If you happen to be in Beijing during the Olympics, "Splendid" is one stage show you should not miss -- a must-see for foreign visitors and domestic audiences alike.
For those who usually yawn at acrobatic stunts - that is, people like me who grew up with endless images of hoop-jumping and ball-juggling as the only apolitical entertainment allowed -- I promise you that this is not your father's acrobatics any more.
"Splendid" bills itself as "the artistic conception acrobatics." I'll decipher that phrase for you: In the old days, Chinese acrobatics was all stunts and no art. Imagine a concert where every singer shoots for high Cs every three minutes. The proper sense of building for a dramatic climax would be quickly destroyed.
Chinese acrobatics has come a long way since then. The current show, produced by China National Acrobatic Troupe, is polished like a dance drama; it has as much production value (sound, lighting, etc) as any lavish theatrical extravaganza, and careful attention is paid to the show's artistic quality.
You can detect the influence of Cirque du Soleil. But this show does have a homegrown sensibility, especially apparent in the juxtaposition of opposites. The yin of plate spinning, umbrella and diabolo juggling, for instance, is a nice compliment to the yang of pole and hoop jumping.
The stage decor is abstractly Chinese. The opening of the show is very folksy, with lantern-like ornaments floating among the audience. It could be a scene from northeastern China's ritual of fun.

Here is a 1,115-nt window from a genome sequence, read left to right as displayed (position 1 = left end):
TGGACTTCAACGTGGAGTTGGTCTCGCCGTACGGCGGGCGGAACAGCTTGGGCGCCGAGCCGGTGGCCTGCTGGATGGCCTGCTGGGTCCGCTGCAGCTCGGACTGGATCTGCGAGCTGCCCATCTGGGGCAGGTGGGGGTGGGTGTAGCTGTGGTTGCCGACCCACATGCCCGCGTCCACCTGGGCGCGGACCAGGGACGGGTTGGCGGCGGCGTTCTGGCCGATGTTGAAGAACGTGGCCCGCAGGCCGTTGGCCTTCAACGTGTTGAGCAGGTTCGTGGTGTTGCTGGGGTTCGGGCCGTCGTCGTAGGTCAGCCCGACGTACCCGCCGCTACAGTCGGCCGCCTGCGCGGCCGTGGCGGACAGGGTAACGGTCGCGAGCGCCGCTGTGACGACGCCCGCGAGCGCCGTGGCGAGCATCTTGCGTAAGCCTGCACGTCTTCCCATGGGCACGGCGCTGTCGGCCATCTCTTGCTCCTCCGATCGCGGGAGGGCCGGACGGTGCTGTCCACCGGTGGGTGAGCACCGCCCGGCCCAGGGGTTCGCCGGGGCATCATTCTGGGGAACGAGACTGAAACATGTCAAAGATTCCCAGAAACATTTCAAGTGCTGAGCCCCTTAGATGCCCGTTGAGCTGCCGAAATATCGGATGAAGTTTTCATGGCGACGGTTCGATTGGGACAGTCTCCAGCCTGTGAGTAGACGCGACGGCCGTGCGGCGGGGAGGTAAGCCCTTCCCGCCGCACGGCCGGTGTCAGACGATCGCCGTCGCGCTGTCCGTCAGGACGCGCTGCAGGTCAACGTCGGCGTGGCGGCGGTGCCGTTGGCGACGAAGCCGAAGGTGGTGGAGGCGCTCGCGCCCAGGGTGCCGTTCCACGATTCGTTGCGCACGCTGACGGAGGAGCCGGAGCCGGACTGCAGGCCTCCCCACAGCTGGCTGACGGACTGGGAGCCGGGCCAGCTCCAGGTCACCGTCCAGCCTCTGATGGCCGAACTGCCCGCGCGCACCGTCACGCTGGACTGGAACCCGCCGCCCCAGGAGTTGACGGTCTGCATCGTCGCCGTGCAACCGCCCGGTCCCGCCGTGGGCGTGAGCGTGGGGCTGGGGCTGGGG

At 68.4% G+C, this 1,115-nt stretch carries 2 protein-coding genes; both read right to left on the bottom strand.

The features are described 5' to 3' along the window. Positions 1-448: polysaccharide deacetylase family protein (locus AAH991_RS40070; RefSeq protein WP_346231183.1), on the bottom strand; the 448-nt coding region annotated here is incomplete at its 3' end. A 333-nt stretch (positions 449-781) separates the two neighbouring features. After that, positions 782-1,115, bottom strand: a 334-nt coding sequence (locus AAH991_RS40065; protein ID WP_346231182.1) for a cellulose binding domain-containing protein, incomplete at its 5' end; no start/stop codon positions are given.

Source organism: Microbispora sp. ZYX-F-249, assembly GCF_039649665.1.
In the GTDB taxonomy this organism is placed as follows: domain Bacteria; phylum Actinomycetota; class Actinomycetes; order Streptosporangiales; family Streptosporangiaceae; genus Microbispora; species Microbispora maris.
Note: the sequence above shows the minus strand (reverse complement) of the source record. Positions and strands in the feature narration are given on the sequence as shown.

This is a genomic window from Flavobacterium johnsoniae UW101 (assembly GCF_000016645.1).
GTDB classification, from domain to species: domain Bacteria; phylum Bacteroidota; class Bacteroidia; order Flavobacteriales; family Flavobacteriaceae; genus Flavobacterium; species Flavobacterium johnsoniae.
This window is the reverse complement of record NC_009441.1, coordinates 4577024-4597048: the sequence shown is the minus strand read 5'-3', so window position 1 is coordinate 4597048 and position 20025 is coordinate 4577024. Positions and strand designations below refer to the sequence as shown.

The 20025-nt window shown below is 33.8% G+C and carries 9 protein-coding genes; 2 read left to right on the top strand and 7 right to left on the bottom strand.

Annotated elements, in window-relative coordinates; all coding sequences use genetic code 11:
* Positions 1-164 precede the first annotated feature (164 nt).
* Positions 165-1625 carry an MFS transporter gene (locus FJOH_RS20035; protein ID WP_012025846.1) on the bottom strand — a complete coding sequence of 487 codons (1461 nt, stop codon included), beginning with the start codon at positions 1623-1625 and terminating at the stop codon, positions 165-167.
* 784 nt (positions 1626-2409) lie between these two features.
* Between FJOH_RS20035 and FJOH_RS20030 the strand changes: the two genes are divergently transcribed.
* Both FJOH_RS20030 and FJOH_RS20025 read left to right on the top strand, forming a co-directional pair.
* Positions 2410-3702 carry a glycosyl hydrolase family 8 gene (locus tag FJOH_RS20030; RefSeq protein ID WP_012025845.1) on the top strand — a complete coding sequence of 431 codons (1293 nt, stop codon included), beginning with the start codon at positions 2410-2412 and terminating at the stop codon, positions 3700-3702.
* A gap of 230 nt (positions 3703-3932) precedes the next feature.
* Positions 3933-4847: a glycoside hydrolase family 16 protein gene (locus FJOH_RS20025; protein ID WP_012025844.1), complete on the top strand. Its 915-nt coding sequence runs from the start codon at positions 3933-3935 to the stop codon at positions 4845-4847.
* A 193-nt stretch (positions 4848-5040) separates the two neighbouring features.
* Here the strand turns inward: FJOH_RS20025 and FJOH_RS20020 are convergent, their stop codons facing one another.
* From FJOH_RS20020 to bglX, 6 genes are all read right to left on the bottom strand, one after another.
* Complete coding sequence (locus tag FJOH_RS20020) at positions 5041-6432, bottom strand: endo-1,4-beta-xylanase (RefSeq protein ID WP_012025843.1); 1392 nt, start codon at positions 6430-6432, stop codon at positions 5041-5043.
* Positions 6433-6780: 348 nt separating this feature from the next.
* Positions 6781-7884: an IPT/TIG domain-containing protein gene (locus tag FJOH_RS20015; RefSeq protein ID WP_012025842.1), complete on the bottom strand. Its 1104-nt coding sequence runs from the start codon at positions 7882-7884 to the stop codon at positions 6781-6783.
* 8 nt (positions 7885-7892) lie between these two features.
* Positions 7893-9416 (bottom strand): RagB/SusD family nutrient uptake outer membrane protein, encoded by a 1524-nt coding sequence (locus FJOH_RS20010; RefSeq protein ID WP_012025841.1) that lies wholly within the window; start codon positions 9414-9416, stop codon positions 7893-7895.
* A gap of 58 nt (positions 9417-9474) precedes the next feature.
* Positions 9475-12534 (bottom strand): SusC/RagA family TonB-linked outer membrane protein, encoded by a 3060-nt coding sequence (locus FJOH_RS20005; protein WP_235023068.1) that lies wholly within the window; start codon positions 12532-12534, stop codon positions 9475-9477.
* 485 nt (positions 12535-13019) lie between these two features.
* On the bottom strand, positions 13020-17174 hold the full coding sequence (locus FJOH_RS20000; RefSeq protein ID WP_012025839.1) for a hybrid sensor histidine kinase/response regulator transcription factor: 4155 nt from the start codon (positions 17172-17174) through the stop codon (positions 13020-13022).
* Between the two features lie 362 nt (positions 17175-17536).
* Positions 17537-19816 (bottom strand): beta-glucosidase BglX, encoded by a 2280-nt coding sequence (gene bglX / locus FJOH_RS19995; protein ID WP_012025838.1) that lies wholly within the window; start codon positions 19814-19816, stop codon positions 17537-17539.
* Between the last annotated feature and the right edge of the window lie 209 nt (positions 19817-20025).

"Air jumping and catching" -- also known as "tales of chivalrousness" -- was a new treat for me. Dressed in mysterious white robes, which covered half their faces, the performers looked like ancient warriors who have just jumped off the pages of a martial arts novel. The trick involves throwing people around, somewhat like fancy gymnastics, without the aid of props. If photographed from ground level, the performers would surely resemble gravity-defying heroes in kungfu movies.
I believe that a live show loses its sense of spontaneity and dramatic tension somewhat if too perfectly orchestrated. An occasional failure can actually help to build suspense.
In this case, the segment that garnered the most enthusiastic reaction from the audience involved performers tumbling through hoops. When the "bar" was raised to eight hoops or 3.05 meters high, on the night I was there, it took the actor two tries to jump that astonishing height -- which swept the audience into a frenzy of thunderous bravos and applause.
Other acts involved less suspense. Balancing a pile of glasses on one's head would be one example. The glasses are so obviously glued together that, even when the actress tilts her head as if pouring water from the glasses, they steadfastly refuse to crash down, breaking the law of logic rather than the law of poetic license.
Truth be told, in terms of the level of difficulty, the show does not have many surprises. It is not technically more challenging than what we saw a generation ago. But it is certainly much more enjoyable, and even somewhat titillating. One act features two scantily clad young men swinging from two silk ropes, striking all kinds of dramatic poses in mid-air, while several girls sit watching in the background. The scene is so beautifully homoerotic that it redefines male bonding, just like a John Woo movie - what the heck, an Ang Lee movie, for that matter.
"What is a human body capable of?" I asked myself after watching this stunt-filled festivity. You may know what a gymnast can do, but you'll have to keep an open mind before catching this show. Call it the "Splendid human body."
"Splendid" plays at Poly Theater July 4 through August 31, except on Mondays.
(China Daily July 19, 2008)